In every thought there is either good or evil,
In every evil there is death,
In every good there is life,
In every life there is God.”

– Celtic blessing, ca. seventh century A.D.

Why, And How, And What . . .

Wednesday, November 10th, 2010

Whenever I write a post directly criticizing Douglas Wilson for something he’s said, written, promoted or participated in, I expect to be taken to the woodshed by other Christians for what they see as an unloving tone, an unedifying exchange, and an unwavering disdain for him that they believe is unwarranted. And that’s fair — I write what I write, and I take full responsibility for it all. It is, after all, my blog; no one sneaks in, no one forces me to write anything, and nothing emerges from my keyboard with me unawares.

I despise anonymity, pseudonyms, and other forms of cowardice that pervade the blogosphere, and I don’t tolerate in myself what I refuse to applaud in others. It’s easy to be brave behind a keyboard if the writer hides behind a cloak of anonymity; in fact, a computer keyboard seems to be a testosterone delivery system for some Christian men, failing them only when it comes time to put their names on their taunts, threats, and terror. It’s the barroom belligerence that’s offered up without attribution, which is not altogether different from the guy who recruits an unknowing simpleton to kick over the Harley of the meannest biker at the bar, and then brags to those who weren’t there about what a badass he is. Anselm House, the nerve center of Wilson’s empire, has housed a few such scoundrels over the years, and this gal wonders how it is that the distribution of guts and backbone is so lacking in Moscow’s Temple of the Masculine.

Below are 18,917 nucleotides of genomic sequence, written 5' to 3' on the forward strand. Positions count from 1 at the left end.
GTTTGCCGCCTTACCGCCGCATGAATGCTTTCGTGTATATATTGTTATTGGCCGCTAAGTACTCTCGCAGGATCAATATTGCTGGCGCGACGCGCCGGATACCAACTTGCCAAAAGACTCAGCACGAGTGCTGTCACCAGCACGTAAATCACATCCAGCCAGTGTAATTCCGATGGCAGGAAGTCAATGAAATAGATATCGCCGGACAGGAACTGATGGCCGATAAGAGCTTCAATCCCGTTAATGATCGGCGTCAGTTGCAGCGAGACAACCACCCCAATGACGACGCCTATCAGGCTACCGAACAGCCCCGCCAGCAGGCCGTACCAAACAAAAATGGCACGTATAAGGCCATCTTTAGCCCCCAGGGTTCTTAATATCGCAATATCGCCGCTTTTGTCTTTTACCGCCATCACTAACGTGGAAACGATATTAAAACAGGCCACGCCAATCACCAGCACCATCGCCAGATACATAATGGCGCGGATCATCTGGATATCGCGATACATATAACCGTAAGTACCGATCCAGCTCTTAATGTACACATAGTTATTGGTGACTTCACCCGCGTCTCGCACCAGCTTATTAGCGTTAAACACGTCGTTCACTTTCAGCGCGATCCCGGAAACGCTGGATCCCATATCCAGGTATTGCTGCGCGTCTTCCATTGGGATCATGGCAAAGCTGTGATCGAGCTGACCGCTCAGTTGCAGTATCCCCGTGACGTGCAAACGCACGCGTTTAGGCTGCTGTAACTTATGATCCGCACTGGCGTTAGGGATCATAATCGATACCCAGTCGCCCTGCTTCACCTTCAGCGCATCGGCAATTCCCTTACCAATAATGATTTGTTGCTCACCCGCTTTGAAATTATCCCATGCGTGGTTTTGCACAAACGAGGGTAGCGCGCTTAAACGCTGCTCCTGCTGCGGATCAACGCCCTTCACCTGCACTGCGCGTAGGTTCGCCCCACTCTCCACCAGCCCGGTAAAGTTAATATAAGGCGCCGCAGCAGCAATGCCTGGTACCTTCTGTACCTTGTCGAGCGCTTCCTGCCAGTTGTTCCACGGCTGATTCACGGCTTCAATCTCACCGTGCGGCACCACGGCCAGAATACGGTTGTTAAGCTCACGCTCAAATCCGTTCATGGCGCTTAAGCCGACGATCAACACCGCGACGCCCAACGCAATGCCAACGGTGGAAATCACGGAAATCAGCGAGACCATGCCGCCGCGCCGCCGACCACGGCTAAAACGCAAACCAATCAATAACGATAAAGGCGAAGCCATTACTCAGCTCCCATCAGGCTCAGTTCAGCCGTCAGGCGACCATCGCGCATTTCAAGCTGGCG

So I’ve established that I take full responsibility for my words, and, as is clear to those of you who regularly check in, I only, with very few exceptions, criticize Christians who behave badly. And I do it with full understanding that many of you think I’m one myself — a Christian acting in a manner unbecoming, because I write strong words in my assessment of those strong words spoken and written by Wilson and others. Fair enough, and I’d like to tell you why.